Tista' taqra bil- Malti.
The Commissioner for Standards in Public Life George Hyzler threw out Labour MP Glenn Bedingfield’s complaint against Nationalist MP Jason Azzopardi based on his claim that Azzopardi used his parliamentary privilege to attack a judge.
The complaint was made on the 25th May, and was dismissed by Hyzler on the very same day, within a short number of hours, the fastest time taken for a complaint to be dismissed locally, according to MP Azzopardi.
The case stems from Lawyer Charles Mercieca’s decision to resign from his position as a prosecutor in the Office of the Attorney General, and to join Yorgen Fenech’s legal team the very next day. Fenech is being accused of complicity in the assassination of journalist Daphne Caruana Galizia.
In Parliament last week, Azzopardi alleged that, in a separate case, Mercieca went behind his former employer’s back to help overturn a four-year jail term imposed on a public official convicted of money laundering. The MP also claimed that Mercieca was a regular guest at the home of the presiding judge, Consuelo Scerri Herrera, as he was a close friend of her son. In the parliamentary sitting the following day, Government Whip Glenn Bedingfield strongly defended the judge’s conduct in the case, claiming that what was clearly illegal was the fact that someone within the Attorney General’s Office was acting as a spy for Azzopardi. He insisted that an investigation should be launched to identify said spy.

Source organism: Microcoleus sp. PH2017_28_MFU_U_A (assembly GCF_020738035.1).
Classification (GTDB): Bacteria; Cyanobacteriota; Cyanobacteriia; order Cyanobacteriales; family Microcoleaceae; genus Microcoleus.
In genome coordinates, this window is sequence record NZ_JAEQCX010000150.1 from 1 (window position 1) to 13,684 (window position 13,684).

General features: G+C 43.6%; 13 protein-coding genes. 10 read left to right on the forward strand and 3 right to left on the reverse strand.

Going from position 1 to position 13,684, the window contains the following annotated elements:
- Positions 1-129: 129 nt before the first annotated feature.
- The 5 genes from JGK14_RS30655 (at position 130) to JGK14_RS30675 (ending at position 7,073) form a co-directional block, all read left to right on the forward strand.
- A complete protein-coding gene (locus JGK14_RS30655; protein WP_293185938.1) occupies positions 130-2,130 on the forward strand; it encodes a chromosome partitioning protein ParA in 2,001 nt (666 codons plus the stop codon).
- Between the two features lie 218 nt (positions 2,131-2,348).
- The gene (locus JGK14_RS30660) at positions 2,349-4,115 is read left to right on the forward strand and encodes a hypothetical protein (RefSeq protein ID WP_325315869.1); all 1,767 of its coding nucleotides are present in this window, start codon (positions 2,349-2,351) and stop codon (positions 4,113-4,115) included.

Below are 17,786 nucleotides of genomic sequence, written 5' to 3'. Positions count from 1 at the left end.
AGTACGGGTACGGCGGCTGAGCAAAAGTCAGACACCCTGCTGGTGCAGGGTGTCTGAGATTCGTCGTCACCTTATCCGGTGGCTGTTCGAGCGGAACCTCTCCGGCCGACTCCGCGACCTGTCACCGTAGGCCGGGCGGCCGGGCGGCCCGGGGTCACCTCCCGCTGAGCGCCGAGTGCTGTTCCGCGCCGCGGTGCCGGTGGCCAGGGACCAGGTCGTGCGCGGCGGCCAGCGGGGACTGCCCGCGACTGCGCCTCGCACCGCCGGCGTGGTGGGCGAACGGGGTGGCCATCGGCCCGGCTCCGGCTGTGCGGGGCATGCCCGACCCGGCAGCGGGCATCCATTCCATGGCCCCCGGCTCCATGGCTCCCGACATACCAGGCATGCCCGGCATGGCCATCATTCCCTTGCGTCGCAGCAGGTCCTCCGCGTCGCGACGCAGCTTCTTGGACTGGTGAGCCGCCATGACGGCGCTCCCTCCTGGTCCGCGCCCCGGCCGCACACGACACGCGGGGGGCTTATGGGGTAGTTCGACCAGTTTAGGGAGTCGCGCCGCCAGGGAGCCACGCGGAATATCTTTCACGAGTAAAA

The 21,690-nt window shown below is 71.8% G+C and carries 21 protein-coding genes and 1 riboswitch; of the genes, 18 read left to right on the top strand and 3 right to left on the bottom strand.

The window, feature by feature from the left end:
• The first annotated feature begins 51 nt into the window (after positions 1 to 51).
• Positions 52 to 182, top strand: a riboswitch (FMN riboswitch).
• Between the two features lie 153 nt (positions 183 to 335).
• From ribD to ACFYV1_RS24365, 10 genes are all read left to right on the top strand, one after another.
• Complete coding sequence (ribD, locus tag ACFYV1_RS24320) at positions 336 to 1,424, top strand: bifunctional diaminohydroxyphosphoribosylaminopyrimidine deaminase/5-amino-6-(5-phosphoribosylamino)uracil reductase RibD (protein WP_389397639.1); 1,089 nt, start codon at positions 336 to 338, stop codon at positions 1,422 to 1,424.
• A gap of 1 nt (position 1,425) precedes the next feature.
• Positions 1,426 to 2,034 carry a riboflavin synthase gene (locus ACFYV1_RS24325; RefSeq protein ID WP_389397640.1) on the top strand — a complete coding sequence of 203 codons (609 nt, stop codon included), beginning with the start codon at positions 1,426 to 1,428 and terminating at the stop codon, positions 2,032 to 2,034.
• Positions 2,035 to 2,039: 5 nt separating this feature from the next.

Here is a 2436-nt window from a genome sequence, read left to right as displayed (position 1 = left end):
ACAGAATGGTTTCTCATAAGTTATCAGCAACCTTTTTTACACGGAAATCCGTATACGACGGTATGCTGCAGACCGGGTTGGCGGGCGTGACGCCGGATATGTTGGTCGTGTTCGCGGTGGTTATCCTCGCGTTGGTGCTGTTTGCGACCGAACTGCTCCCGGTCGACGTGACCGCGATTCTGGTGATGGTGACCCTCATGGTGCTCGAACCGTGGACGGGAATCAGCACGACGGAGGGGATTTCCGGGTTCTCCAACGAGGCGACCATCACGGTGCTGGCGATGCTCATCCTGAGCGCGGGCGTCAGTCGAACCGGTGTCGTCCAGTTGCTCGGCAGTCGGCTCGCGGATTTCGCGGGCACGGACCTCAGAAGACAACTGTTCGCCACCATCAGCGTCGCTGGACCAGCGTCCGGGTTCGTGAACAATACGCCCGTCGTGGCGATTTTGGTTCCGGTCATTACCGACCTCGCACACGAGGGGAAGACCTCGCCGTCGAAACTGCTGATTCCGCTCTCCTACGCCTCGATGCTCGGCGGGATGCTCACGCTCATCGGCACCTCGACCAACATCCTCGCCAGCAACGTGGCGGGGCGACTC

Hyzler noted how Bedingfield alleged that Azzopardi implied collusion between the judge and a lawyer, and that Azzopardi used sensitive information obtained from officials in the AG’s office, in breach of certain provisions of the Criminal Code.
In his decision, the Commissioner explained that it does not fall under his role to act as an intermediary between the complainant and the competent authority, since Bedingfield is alleging that there have been certain violations of the Criminal Code. Hyzler asked Bedingfield to refer his complaint to the relevant authority instead.
As for the implication of collusion between a judge and a lawyer, Hyzler said that it was up to the Speaker of the House to censure improper or wrongful conduct by any member of the House of Representatives.